A bridge to a career in the real world of the games industry

By: September 4, 2013
Pictured are (from left): John Phelan, Dublin Business Innovation Centre; Ballyfermot College graduate  Rachael Wilson; Chris Dicker, Jam Media and Maureen Conway, Principal, Ballyfermot College Pictured are (from left): John Phelan, Dublin Business Innovation Centre; Ballyfermot College graduate Rachael Wilson; Chris Dicker, Jam Media and Maureen Conway, Principal, Ballyfermot College

A new programme, called ‘The Bridge’ has been launched to help graduates “take the step from education to developing careers in Ireland’s growing animation and games industries”.

Based in the Guinness Enterprise Centre, Dublin, ‘The Bridge’ will take in 13 thirteen students from Ballyfermot College who will work with Havok, JAM Media, Brown Bag Films and Riot Games.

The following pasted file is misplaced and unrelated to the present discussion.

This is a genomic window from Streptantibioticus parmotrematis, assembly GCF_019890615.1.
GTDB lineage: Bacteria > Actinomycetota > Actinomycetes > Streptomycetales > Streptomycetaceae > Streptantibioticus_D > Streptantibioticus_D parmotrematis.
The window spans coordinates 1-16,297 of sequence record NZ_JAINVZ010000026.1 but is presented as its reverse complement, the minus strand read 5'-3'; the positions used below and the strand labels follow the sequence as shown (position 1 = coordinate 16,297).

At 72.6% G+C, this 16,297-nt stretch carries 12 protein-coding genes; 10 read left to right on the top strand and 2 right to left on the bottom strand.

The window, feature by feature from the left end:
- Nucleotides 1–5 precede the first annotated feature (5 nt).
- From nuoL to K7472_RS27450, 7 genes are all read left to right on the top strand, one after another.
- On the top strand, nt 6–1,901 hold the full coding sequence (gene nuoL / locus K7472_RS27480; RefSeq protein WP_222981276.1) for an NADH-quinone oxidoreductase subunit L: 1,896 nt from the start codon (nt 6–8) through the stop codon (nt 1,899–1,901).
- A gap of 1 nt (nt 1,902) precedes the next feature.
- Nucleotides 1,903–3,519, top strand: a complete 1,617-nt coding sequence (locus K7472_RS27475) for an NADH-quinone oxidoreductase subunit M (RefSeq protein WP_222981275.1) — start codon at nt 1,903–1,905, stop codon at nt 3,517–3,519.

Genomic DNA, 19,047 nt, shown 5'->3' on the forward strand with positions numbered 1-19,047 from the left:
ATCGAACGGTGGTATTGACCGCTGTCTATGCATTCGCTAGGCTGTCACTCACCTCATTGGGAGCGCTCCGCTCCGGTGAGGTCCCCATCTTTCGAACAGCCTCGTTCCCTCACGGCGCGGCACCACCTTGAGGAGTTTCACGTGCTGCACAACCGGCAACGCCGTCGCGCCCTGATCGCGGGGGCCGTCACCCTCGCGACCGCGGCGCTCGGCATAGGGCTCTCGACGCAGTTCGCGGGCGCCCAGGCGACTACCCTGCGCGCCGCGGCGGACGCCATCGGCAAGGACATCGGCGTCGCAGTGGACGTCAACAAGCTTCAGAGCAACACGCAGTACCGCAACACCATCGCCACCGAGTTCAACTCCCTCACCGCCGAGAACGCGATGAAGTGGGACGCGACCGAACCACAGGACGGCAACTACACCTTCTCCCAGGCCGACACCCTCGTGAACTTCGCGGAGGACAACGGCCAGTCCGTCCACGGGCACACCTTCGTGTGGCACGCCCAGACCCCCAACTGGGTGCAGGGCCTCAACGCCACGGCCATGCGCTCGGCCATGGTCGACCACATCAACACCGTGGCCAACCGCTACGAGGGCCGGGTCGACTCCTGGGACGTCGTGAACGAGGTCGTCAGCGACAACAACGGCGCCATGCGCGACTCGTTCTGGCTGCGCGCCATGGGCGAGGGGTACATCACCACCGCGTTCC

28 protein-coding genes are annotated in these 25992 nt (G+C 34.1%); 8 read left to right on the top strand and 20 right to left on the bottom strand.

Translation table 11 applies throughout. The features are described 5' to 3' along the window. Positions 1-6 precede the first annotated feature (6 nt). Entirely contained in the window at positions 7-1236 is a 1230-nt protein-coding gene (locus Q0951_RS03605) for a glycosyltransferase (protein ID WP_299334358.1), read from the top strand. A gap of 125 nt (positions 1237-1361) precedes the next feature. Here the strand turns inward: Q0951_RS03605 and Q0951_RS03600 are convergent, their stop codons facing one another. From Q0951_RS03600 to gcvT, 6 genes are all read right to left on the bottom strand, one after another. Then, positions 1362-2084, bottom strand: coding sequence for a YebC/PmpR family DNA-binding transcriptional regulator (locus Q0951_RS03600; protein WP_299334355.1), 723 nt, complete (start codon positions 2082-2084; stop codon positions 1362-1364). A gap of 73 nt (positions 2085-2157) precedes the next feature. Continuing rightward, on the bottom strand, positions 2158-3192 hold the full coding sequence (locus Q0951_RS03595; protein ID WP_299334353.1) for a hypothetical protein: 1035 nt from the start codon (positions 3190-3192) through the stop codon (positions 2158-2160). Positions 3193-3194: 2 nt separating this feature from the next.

There is a skills shortage in the animation and games industries, with 44% of companies in these sectors saying recruitment and staffing are their main business concerns.

The graduates will work on four projects. The first was to create conceptual artwork for a JAM Media production called “Ivor’s Island”, including developing characters and sets, with a view to creating a two minute trailer. The second project involved developing a demo game and content to showcase Havok’s new Anarchy Platform, on mobile and tablet platforms. All the projects will have input from senior creative and commercial directors from each of the partner studios. Projects from BrownBag and Riot are kicking off in September.

The gaming industry in Ireland is growing. Employment in the Irish-based video games industry increased 91% since 2009 to a current estimated total of 3,344 workers and has generated revenues of €2bn since 2001.

“There is clearly a disconnect between the needs of the commercial world and the experiences of the graduates. The aim of the Bridge is to create a professional environment where animation and games graduates can demonstrate the skills they have and develop their ability to meet deadlines and work under time pressure in a real world setting,” says David O’Meara, former CEO, Havok and board member of Dublin BIC.